Nome oficial: Sultanato de Brunei (Negara Brunei Darussalam).
Data nacional: 23 de fevereiro (Data Nacional).
Capital: Bandar Seri Begawan.
Cidades principais: Bandar Seri Begawan (50.000) (1995); Kuala Belait (21.163), Seria (21.100), Tutong (13.000) (1991).
Idioma: malaio (oficial), chinês, inglês.
Religião: islamismo 67,2%, budismo 12,8%, cristianismo 10%, outras 10% (1991).
Localização: sudeste da Ásia.
Hora local: +11h.
Área: 5.765 km2.
Clima: equatorial chuvoso.
Área de floresta: 4 mil km2 (1995).
Total: 330 mil (2000), sendo malaios 64%, chineses 20%, grupos étnicos autóctones 8%, tamis 3%, outros 5% (1996).
Densidade: 56,9 hab./km2.
População urbana: 71% (1998).
População rural: 29% (1998).
Crescimento demográfico: 2% ao ano (1998).
Fecundidade: 2,8 filhos por mulher (1995-2000).
Expectativa de vida M/F: 73/78 anos (1995-2000).
Mortalidade infantil: 10 por mil nascimentos (1995-2000).
Analfabetismo: 8,4% (2000).
IDH (0-1): 0,848 (1998).
Forma de governo: Monarquia islâmica (sultanato).
Divisão administrativa: 4 distritos.
Partido político: Solidariedade Nacional de Brunei (PPKB) (único legal).
Legislativo: não há.
Constituição em vigor: 1959.
Moeda: dólar do Brunei.
PIB: US$ 4,9 bilhões (1998).
PIB agropecuária: 3% (1998).
PIB indústria: 44% (1998).
PIB serviços: 53% (1998).
Crescimento do PIB: 1% ao ano (1998).
Renda per capita: US$ 27.270 (1997).
Força de trabalho: 140 mil (1998).
Agricultura: arroz, banana, abacaxi, mandioca.
Pecuária: bovinos, búfalos, caprinos, aves.
Pesca: 4,7mil t (1997).
Mineração: petróleo, gás natural.
Indústria: refino de petróleo, têxtil.
Exportações: US$ 3,2 bilhões (1997).
Importações: US$ 2 bilhões (1997).
Principais parceiros comerciais: Cingapura, Reino Unido, Malásia, EUA, Japão, Coréia do Sul, Tailândia.
Efetivo total: 5 mil (1998).
Gastos: US$ 371 milhões (1998).
Organizações: Apec, Asean, Banco Mundial, Comunidade Britânica, FMI, OMC, ONU.
Embaixada: Tel. (202) 342-0159, fax (202) 342-0158 - Washington D.C., EUA. - Não há embaixada no Brasil.
O Brunei, ( /bruːˈnaɪ/) oficialmente Nação de Brunei, a Morada da Paz4 ou Estado do Brunei Darussalã5 (em malaio: Negara Brunei Darussalam; Jawi: نڬارا بروني دارالسلام, em árabe: دولة بروناي، دار السلام), é um estado soberano localizado na costa norte da ilha do Bornéu, no Sudeste Asiático. Além de seu litoral com o mar da China Meridional, é completamente cercado pelo estado de Sarawak, na Malásia, e é dividido em duas partes pelo distrito de Sarawak, Limbang. É o único estado soberano completamente na ilha de Bornéu, com o restante da ilha, formando partes da Malásia e Indonésia. A população de Brunei era 401.890 em julho de 2011.
As reivindicações oficiais da história nacional de Brunei podem traçar suas origens ao século VII, quando era um estado sujeito chamado P'o-li, na Sumatra, centro do império Srivijaya. Ele mais tarde se tornou um Estado vassalo de Java, centro do império Majapahit. Brunei se tornou um sultanato, no século XIV, sob o recém-convertido sultão islâmico Shah Muhammad.
No auge do Império de Brunei, o sultão Bolkiah (reinando de 1485-1528) tinha controle sobre as regiões do norte de Bornéu, incluindo a moderna Sarawak e Sabá, bem como o arquipélago de Sulu ao largo da ponta nordeste de Bornéu, Seludong (hoje a Manila moderna) e as ilhas ao largo da ponta noroeste de Bornéu. A talassocracia foi visitada pelos espanhóis da expedição de Magalhães em 1521 e lutaram pela Espanha em 1578 na Guerra de Castela. O Império de Brunei começou a declinar, atingindo sua forma moderna em 1890 após o progressivo século XIX cedendo Sarawak para o Reino de Sarawak e Sabá sendo cedida a British North Borneo Chartered Company. Brunei se tornou um protetorado britânico em 1888 e foi atribuído um residente britânico em 1906. Nos anos após a ocupação de guerra japonesa durante a Segunda Guerra Mundial, ele formalizou uma constituição e lutou numa rebelião armada. Brunei recuperou a sua independência do Reino Unido em 1 de Janeiro de 1984. O crescimento econômico durante os anos 1970 e 1990, com média de 56% de 1999 a 2008, transformou Brunei em um país recém-industrializado.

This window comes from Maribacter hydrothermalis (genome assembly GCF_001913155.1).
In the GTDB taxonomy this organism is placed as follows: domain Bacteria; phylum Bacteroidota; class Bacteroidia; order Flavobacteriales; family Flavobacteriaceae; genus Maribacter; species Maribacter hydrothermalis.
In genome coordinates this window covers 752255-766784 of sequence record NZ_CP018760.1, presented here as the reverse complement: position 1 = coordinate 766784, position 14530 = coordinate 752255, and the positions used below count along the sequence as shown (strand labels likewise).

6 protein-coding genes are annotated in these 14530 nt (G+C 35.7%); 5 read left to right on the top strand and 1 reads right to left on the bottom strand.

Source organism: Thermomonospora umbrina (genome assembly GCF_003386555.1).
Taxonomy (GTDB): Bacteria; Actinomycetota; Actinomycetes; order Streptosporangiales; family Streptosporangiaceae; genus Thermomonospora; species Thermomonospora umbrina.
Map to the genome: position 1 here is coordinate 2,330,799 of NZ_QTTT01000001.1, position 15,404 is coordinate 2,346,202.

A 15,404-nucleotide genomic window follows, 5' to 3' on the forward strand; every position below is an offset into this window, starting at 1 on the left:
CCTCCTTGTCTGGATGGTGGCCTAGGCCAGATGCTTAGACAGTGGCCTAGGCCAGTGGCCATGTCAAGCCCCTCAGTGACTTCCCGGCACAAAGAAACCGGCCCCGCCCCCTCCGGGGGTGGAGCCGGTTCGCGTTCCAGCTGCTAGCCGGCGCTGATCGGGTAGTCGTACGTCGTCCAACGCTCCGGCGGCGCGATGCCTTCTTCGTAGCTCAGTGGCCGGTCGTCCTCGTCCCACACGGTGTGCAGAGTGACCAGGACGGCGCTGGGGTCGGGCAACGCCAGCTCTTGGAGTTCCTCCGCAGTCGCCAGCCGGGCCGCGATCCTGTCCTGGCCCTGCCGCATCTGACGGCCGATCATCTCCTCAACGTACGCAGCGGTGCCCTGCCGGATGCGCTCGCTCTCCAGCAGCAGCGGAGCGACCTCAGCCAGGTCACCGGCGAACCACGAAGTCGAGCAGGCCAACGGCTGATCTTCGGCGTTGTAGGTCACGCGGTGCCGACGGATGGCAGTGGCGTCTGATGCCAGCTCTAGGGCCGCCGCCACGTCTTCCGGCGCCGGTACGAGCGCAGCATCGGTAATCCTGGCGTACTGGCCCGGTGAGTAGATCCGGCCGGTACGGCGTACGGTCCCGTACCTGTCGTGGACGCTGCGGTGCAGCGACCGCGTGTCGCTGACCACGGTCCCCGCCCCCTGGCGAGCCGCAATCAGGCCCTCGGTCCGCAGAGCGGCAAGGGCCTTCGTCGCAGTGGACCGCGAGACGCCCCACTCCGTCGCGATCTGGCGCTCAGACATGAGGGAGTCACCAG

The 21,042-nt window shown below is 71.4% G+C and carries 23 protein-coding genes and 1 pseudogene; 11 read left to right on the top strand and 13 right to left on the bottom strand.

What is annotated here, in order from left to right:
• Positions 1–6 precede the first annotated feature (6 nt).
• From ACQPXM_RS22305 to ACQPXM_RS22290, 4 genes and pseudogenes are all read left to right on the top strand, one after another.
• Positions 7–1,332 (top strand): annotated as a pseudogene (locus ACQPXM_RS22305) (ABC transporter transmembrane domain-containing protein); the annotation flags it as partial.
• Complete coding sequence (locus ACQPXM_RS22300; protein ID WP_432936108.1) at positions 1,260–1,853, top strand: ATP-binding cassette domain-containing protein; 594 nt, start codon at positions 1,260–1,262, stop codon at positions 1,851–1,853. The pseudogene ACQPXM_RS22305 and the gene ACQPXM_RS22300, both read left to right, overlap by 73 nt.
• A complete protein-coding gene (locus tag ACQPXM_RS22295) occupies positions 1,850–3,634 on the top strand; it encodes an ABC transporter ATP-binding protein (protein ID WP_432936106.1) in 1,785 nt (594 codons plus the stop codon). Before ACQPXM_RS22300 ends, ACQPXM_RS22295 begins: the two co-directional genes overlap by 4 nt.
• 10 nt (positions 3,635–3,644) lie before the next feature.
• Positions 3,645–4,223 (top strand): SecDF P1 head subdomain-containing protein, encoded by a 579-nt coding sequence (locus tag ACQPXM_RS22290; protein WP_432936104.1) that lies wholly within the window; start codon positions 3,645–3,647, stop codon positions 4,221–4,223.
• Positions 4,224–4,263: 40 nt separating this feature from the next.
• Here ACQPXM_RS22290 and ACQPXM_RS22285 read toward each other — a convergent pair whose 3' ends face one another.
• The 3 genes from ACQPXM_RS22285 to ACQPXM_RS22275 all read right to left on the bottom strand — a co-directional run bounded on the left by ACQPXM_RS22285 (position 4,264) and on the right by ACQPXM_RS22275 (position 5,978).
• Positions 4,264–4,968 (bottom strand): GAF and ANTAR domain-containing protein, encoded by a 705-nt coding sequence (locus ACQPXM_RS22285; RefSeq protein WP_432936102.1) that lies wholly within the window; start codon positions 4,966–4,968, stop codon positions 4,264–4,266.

Brunei tem o segundo maior índice de desenvolvimento humano entre as nações do sudeste asiático depois de Singapura, e é classificado como um país desenvolvido.8 De acordo com o Fundo Monetário Internacional (FMI), Brunei é classificado em 5º no mundo em produto interno bruto per capita em paridade de poder aquisitivo. A revista Forbes também classificou Brunei como a quinta nação mais rica entre 182 nações, devido à sua extensa área de petróleo e de gás natural.
O túmulo de Abdul Majid Hassan, governante de "Poli", em Nanquim.
Na ausência de mais fontes e provas, os estudiosos criaram uma história antiga de Brunei, que baseia-se principalmente em interpretações flexíveis de textos em chinês. Esta primeira parte diz: registros chineses do século VI mencionam um estado chamado Po-li na costa noroeste de Bornéu. No século VII, as contas chinesas e árabes indicarão um lugar chamado Vijayapura, que acredita-se ter sido fundado por membros da família real de Funan. Acredita-se que eles desembarcaram na costa noroeste de Bornéu com alguns de seus seguidores. Eles, então, capturaram P'o-li e renomearam-a de território "Vijayapura" (que significa "vitória" em sânscrito). Em 977, os registros chineses começaram a usar Po-ni, em vez de Vijayapura para se referir ao Brunei. Em 1225 um funcionário chinês chamado Chua Ju-Kua informou que Brunei tinha 100 navios de guerra para proteger seu comércio e que havia uma grande quantidade de ouro no reino. Outro relatório em 1280 descreveu que Po-ni controlava grandes partes da ilha do Bornéu, atualmente as regiões de Sabá e Sarawak, Sulu e algumas partes da Filipinas. No século XIV, Po-ni tornou-se um estado vassalo de Majapahit, e teve de pagar um pagamento anual de 40 Katis de cânfora. Po-ni foi atacada e teve seu tesouro e ouro saqueados pelos Sulus em 1369. Uma frota de Majapahit conseguiu afastar os Sulus mas Po-ni tornou-se muito mais fraca após o ataque. Um relatório chinês de 1371 descreve Po-ni como pobre e totalmente controlada por Majapahit.